The next government must prioritise ensuring workers get a living wage as part of a campaign to eliminate poverty among those in work, according to a new report by the Oireachtas Joint Committee on Jobs, Enterprise and Innovation.

However, the Report on Low Pay, Decent Work and a Living Wage cautions that the committee does not favour measures that could cause job losses or business closures.

The report, authored by Sinn Féin Senator David Cullinane, states that around 400,000 workers - or 30% of the workforce - are on low pay with insufficient income to live on.

Low-paid workers should be paid a living wage of €11.50 per hour, the report said.

It said that Ireland has the third highest rate of low paid workers in the EU.

The report lists 28 recommendations which the committee hopes will lead the way to halving in work poverty during the term of the next government.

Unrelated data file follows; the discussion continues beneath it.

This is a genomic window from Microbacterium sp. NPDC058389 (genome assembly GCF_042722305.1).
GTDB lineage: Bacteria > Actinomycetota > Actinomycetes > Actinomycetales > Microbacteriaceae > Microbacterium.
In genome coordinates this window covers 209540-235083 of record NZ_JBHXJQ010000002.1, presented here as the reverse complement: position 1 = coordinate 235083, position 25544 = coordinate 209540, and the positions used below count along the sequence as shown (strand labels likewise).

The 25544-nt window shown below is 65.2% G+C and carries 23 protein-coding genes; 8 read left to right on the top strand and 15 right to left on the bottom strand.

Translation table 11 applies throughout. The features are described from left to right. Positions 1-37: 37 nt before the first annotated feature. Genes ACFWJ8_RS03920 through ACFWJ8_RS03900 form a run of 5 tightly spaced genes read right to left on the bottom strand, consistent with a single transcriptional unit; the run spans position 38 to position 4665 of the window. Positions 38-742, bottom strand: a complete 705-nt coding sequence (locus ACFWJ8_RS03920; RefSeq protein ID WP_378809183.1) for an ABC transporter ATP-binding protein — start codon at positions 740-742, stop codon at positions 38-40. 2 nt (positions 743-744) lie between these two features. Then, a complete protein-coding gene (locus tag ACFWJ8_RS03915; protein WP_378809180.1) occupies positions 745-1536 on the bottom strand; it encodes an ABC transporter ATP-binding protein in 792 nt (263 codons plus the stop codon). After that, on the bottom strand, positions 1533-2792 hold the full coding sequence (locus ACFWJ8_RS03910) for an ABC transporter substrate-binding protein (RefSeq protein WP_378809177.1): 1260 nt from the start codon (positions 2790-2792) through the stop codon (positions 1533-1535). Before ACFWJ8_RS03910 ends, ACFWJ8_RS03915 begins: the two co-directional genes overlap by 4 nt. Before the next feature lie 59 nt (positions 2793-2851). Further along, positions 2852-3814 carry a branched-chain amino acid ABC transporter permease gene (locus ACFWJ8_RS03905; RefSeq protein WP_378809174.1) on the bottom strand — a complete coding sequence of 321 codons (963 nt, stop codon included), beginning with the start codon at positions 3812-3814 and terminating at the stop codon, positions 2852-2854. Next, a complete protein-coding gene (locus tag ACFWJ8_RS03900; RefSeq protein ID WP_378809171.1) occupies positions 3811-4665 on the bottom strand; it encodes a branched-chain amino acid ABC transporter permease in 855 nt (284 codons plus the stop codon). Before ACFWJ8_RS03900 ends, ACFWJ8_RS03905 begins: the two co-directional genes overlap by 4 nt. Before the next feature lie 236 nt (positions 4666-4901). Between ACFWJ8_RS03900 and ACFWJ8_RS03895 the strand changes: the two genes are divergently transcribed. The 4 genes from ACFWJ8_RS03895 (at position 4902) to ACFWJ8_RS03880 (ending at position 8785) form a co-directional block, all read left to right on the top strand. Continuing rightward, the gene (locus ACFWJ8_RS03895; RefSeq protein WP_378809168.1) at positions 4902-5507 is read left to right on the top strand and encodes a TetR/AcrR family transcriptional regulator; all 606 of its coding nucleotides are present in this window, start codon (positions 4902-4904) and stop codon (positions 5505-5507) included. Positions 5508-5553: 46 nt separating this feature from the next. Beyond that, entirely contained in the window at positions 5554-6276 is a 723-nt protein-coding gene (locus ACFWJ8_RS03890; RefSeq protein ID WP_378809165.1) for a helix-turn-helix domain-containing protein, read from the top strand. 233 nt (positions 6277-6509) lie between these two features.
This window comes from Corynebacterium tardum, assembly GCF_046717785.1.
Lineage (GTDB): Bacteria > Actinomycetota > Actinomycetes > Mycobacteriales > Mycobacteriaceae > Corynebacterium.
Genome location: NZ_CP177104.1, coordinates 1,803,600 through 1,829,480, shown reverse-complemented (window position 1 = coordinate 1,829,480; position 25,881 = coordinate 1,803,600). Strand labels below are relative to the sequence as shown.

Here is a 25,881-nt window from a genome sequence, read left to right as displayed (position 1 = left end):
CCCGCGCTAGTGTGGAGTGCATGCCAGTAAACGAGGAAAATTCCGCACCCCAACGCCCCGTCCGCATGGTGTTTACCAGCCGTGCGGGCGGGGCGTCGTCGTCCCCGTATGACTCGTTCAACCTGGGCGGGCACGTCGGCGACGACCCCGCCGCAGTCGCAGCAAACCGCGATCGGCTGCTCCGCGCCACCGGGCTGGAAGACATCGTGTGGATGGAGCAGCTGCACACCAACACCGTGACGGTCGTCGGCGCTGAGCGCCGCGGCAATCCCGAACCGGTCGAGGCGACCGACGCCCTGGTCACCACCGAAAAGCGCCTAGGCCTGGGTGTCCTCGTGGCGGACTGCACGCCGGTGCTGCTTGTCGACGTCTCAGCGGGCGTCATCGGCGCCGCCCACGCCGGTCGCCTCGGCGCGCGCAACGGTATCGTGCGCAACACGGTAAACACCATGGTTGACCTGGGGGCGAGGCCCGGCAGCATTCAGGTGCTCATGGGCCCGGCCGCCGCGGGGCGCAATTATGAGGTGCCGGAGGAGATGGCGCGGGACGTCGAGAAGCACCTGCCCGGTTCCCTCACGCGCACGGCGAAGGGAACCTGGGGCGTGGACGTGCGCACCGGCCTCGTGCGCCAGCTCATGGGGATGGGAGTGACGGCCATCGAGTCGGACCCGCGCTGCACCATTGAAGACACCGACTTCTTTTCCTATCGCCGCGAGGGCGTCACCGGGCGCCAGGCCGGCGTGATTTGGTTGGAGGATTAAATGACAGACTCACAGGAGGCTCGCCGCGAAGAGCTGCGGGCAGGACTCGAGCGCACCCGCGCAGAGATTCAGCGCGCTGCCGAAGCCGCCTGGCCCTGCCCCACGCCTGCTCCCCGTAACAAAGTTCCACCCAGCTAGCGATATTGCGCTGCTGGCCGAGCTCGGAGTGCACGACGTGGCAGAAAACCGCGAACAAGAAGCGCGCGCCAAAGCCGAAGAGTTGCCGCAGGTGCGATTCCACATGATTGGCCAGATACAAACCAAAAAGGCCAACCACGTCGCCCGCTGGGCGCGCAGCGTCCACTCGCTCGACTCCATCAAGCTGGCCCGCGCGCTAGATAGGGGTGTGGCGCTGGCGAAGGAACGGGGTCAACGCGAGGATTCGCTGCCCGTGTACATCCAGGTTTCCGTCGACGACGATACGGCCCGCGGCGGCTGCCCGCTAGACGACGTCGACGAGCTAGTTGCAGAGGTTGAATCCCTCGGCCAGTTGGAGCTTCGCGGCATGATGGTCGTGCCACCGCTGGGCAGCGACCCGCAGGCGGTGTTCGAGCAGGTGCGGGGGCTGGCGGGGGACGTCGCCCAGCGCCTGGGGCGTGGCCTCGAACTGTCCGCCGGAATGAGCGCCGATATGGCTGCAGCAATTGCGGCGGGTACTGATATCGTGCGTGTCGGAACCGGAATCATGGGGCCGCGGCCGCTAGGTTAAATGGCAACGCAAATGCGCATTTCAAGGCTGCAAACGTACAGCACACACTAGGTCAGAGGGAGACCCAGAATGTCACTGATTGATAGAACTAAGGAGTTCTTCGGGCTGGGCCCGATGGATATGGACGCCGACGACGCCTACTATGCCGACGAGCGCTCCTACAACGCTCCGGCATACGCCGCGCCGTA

The committee also calls for investment in public services such as childcare and ensuring rent certainty to help low paid workers.

It also calls for additional investment in training and upskilling for low wage workers.

Committee member Peadar Toibín said it was important that the burden of introducing the living wage had to be shared between employers and the State itself, saying that if the State stepped up the provision of services, the burden would not be so high on the employer.  

Fianna Fáil TD Dara Calleary said it was not sustainable to have a welfare system where people could lose out by taking a job. 

However, the employers group IBEC described the report as unbalanced, adding that it failed to reflect the very damaging economic consequences of some of its recommendations. 

It said the living wage was a flawed concept, and would distort the labour market by artificially inflating wage pressures, and that in turn would risk undermining hard won competitive gains.